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© Peter Turnley

The Family of Harley-Davidson
by Peter Turnley

I once heard my colleague and friend Neil Leifer refer to an assignment he had done leading up to one of the Olympics as, "not only the best assignment he had ever had, but the best one I¹ve ever heard of". I remember thinking what a great feeling it would be to be able to say this. I am now fortunate to be able to say that I have had a similar unique and great opportunity. This past full year I was commissioned by Harley-Davidson to document the commemorative events and celebration of the Harley-Davidson 100th Anniversary.

This assignment consisted of photographing the 100th Anniversary Open Road Tour in 5 North American cities; Atlanta, Baltimore, Dallas, Los Angeles, Toronto, and in 4 international venues; Sydney, Tokyo, Barcelona, and Hamburg. The year of celebration culminated with the Ride Home, a trip from Las Vegas to Milwaukee in August with thousands of Harley bikers, and finally with the celebration and Party in Milwaukee. My work has been published in photo essay form throughout the year on Harley-Davidson¹s Web site, and has been exhibited, and will be used and published in many different forms.

All of my life, I¹ve been motivated on some level by the concept of the "Family of Man" which underlines the essential of what people have in common the world over, while respecting their differences. Prior to this assignment I had never had much contact with the world of motorcycling, aside from having ridden for a few years a small "foreign" motorcycle in Paris.

I had been fascinated by the role of motorcycles and particularly Harley-Davidson motorcycles in the popular culture and history of my childhood, during the sixties and early seventies, and also had been moved by the insightful and powerful imagery of bikers by several photographers whose work was part of the overall inspirational backdrop of my photographic background, photographers in particular like Robert Frank and Danny Lyons.

When I began this assignment, I knew that I would be exposed to a world that would be very "cool" and "sexy" and exciting. I wasn¹t aware though, until plunging into the world of Harley-Davidson, to what degree I was going to be exposed to an international "family" for whom a Harley-Davidson is the starting point of a common shared language among millions of people- a "language" encompassing themes of spirituality, independence, freedom, diversity, sensuality, rebellion, shared experience and intimacy. I also discovered that while certain aspects of the stereotype in popular lore of the "bad boy" and "naughty" image of the late sixties bikers linger relatively innocently on the edge of this international culture, that the core of the soul of the community I witnessed is one of acceptance, tolerance, openness, and welcoming.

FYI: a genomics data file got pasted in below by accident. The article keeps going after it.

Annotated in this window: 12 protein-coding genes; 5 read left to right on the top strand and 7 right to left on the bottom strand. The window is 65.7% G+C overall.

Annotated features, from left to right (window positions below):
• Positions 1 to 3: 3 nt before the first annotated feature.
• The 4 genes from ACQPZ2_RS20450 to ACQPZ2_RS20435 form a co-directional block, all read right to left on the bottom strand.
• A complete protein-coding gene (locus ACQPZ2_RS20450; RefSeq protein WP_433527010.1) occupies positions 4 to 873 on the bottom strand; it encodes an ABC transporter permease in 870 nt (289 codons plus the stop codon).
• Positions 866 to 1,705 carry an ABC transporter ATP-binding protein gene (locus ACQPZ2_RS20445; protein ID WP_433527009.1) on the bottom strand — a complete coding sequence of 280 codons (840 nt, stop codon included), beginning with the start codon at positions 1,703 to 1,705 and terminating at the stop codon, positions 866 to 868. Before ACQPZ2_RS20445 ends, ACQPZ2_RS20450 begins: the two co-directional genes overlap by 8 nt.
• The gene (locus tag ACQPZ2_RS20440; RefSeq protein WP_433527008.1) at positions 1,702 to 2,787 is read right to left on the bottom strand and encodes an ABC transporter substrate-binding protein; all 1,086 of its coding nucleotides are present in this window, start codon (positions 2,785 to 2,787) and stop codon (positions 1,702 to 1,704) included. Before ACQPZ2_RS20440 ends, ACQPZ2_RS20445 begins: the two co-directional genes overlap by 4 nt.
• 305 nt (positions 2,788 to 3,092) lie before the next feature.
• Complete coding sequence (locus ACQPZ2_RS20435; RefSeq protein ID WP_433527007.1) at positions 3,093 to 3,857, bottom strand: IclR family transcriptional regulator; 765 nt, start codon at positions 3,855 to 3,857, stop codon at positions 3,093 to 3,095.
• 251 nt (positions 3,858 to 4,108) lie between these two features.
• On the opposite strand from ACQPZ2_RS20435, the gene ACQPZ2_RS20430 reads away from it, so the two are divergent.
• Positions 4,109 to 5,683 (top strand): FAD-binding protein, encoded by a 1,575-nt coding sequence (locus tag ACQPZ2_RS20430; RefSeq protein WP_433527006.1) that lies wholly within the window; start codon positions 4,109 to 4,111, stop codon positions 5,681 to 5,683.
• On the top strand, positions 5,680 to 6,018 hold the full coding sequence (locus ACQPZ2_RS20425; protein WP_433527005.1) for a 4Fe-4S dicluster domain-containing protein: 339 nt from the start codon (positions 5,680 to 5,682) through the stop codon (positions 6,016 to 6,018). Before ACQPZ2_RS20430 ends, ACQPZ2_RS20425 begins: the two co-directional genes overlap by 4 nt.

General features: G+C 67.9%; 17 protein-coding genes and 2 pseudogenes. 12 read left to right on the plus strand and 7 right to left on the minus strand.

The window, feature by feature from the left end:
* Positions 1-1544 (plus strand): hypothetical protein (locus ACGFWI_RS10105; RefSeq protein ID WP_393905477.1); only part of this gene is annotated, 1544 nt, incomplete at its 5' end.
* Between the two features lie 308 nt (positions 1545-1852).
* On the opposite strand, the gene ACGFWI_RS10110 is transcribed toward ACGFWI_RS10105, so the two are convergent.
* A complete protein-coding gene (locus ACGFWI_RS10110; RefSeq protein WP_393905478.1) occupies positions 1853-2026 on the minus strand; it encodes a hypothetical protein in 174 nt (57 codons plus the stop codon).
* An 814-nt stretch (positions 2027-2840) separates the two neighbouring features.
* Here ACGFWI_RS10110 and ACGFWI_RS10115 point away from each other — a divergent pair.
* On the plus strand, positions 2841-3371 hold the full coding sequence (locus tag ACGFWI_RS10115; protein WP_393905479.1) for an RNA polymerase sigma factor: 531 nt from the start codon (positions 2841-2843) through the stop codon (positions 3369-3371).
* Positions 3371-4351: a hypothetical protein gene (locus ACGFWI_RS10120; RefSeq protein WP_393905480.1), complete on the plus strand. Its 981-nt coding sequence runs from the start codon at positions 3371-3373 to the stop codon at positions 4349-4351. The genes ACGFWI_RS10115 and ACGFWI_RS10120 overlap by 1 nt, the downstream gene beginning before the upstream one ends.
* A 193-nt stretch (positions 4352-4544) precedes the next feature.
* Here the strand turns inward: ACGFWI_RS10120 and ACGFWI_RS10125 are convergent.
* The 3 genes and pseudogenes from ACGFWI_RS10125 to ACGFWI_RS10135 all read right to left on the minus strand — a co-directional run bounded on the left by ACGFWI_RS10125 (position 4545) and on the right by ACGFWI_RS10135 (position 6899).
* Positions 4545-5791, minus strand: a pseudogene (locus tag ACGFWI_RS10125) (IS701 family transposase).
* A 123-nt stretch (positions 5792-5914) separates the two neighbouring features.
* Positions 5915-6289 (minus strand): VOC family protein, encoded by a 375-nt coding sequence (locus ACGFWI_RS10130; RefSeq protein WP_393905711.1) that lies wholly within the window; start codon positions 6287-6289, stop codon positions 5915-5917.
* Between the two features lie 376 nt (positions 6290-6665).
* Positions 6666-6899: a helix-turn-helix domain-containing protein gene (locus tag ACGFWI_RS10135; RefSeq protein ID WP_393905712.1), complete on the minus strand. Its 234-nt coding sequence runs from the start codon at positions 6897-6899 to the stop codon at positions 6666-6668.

Having documented conflict and hardship the world over for more than twenty years, I was fascinated and delighted to discover one of the most uplifting and unifying themes of shared experience I¹d ever experienced, among the "Family of Harley-Davidson". I met people along the way from all social classes, extremely diverse racial, ethnic, religious, and geographic backgrounds, and discovered a theme that both men and women seem to enjoy with equal pleasure, I also noticed very frequently the role that the motorcycles seem to play in bonding couples and families in a shared passion and experience, and in creating on-going, lasting, and always new friendships among people that might not otherwise ever come in contact with each other.

One of my favorite anecdotes from the past year, was from a biker from Texas that I met in Sturgis, South Dakota, last summer. I asked him why he liked to ride a Harley. He thought for a minute and with a strong Texas twang, drawled, " Well, I guess maybe it¹s the smell of fresh cut grass, the smell
of the pine trees, you know, bikers are the only people in the world who understand why dogs put their head out the window of a car when it¹s moving".

In March of this past year, I left directly from a commemorative event of the Harley-Davidson 100th Anniversary Open Road Tour event in Sydney, Australia, to cover the war in Iraq. I will always remember the stark contrast of leaving a scene of seeing so many people joined together around the theme of their common passion for riding Harleys, to the one of conflict and human suffering that I witnessed in Irak. I think, among other things, it was the dimension of this stark contrast of the world of so much hardship that I have frequently witnessed in the past throughout my very fortunate photojournalistic career, with the one of such overall harmony and joy that I experienced with the "Family of Harley-Davidson", that moved my heart so much during the past wonderful year of assignment during the Harley-Davidson 100th Anniversary. Ride free!

© Peter Turnley


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